The Woman, starring the absolutely incredible Pollyanna MacIntosh, is about a traditional nuclear family: a husband (Chris), wife (Belle), and three kids (two girls — Peggy, Darlin — and one boy, Brian), living in Small Town, USA. At the start of the film, Chris heads out on his usual hunting trip and stumbles across a woman bathing in the river. He comes to the conclusion/realization that she is a woman that lives in the forest, like an animal.

The next day he goes back to the woods, assaults the Woman (that of which we will call her), and shackles her in his cellar under the guise of requiring her to be “trained” to become “civilized.”

Of course, how one expects to conquer this savage beast of a woman is through means of torture, humiliation, and rape.

The Woman is ripe with misogyny, making that the most upsetting overarching theme. However, once The Woman escapes, hell hath the fury of a woman scorned! 


Hounds of Love (2016)

Hounds of Love

Hounds of Love is loosely based on the true real-life crimes of Australians David and Catherine Birnie, who kidnapped, raped, and tortured young women in 1986. Dubbed “the Moorhouse murders”, their reign of terror didn’t last long but was upsetting nonetheless.

There isn’t much on-screen violence, as most of it is implied, which may or may not be worse depending on your imagination. What you do end up seeing is the aftermath of what this deranged couple does with their captives: bloody towels and sex toys left on the carpet.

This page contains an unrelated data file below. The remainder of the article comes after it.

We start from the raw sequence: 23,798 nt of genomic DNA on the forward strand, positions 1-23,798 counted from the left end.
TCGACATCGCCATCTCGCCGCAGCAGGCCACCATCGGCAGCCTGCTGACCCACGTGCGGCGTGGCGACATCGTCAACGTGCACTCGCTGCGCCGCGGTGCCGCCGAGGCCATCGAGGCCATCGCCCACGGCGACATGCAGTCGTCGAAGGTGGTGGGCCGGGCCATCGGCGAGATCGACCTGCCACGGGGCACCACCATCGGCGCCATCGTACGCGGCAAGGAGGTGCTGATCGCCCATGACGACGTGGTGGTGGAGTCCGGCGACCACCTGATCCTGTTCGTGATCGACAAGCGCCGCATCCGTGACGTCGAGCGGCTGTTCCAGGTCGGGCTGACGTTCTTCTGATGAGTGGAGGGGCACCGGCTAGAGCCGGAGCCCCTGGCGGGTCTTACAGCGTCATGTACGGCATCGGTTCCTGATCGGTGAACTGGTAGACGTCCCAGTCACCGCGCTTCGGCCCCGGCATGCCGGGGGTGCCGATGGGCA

It’s fascinating to watch the dynamic between the couple as they prepare for each captive, murder, and inevitable disposal of their victims. The ending, though uplifting, has an incredible amount of anxiety-inducing, nail-biting, tension.

For dog lovers beware as there is (simulated) dog death. The fact that this is based on true crime events makes it that much more harrowing. 


Incident in a Ghostland (2018)

After releasing the groundbreaking New French Extremity classic Martyrs in 2008, Pascal Laugier followed it up with Incident in a Ghostland, a movie with less existential dread, but just as emotionally devastating. 

After a traumatic home invasion as a teenager, Beth (Crystal Reed) returns to her family home to visit her mother Pauline (Mylène Farmer), and her sister, Vera (Anastasia Phillips), who has never fully recovered from the incident. They both still reside in the home where the crime occurred. The longer she spends with them, Beth is pulled back into a narrative that she longed to escape from. It’s a place of abuse and confinement.

That narrative is the twist that rips your heart out, and Laugier knows just how to hit you where it hurts, with enough brutality and upsetting images to last in your mind for days after viewing. 


Premutos: The Fallen Angel (1997)

Olaf Ittenbach is an infamous name in the extreme underground. With his dramatic usage of practical effects, gore, and displays of violence, it’s a rare treat to see any of his obscure titles available to stream for free!

Premutos is one of his best films. With an overarching religious story about the fallen angel Premutos, Matthias (played by Ittenbach himself), our film’s protagonist, is a descendent of Premutos. After a mysterious book is discovered in his backyard, Matthias brings Premutos to life and raises an undead army to kill everyone that gets in their way.

There are comedic elements which lighten the mood because the movie is wall-to-wall decapitations, blood spurting, and limb munching. Any Ittenbach work is a favorite among gorehounds, but those sensitive to such scenes are unlikely to fare very well with this one. 

WRITTEN BY Kelly Gredner